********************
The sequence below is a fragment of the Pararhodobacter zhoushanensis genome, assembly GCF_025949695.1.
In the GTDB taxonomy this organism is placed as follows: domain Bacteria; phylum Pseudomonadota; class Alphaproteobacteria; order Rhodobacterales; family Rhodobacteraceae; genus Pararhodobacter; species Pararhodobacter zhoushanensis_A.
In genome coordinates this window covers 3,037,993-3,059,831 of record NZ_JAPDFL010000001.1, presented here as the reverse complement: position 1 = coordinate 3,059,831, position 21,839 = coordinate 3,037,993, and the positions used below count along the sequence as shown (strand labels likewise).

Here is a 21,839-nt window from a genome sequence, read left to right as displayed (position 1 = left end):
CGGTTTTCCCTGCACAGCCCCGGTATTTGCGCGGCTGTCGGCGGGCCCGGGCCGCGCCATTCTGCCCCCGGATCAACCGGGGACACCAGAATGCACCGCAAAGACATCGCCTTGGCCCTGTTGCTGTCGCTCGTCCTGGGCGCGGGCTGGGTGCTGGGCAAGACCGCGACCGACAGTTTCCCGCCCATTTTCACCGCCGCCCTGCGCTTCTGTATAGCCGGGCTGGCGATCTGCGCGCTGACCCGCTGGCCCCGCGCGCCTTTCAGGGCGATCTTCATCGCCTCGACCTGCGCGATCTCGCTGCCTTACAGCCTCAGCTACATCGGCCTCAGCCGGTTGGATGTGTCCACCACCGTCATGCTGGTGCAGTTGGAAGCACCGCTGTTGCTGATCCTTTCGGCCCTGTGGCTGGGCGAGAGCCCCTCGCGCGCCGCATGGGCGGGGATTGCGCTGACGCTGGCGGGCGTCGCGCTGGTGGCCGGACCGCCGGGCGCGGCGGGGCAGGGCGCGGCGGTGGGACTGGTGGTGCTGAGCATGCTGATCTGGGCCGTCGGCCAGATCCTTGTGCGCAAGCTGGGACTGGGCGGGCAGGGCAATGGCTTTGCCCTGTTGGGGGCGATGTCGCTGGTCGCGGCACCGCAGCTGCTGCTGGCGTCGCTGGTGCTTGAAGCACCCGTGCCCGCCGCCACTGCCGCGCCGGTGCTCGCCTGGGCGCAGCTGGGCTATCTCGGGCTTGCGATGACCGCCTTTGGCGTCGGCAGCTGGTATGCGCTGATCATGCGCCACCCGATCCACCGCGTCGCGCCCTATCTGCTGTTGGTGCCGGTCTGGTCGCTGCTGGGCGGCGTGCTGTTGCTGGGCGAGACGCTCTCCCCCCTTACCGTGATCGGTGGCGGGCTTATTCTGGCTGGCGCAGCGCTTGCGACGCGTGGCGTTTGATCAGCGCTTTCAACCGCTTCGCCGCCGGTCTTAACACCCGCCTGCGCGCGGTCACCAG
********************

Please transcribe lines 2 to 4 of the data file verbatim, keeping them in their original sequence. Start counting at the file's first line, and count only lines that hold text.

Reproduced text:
In the GTDB taxonomy this organism is placed as follows: domain Bacteria; phylum Pseudomonadota; class Alphaproteobacteria; order Rhodobacterales; family Rhodobacteraceae; genus Pararhodobacter; species Pararhodobacter zhoushanensis_A.
In genome coordinates this window covers 3,037,993-3,059,831 of record NZ_JAPDFL010000001.1, presented here as the reverse complement: position 1 = coordinate 3,059,831, position 21,839 = coordinate 3,037,993, and the positions used below count along the sequence as shown (strand labels likewise).

Here is a 21,839-nt window from a genome sequence, read left to right as displayed (position 1 = left end):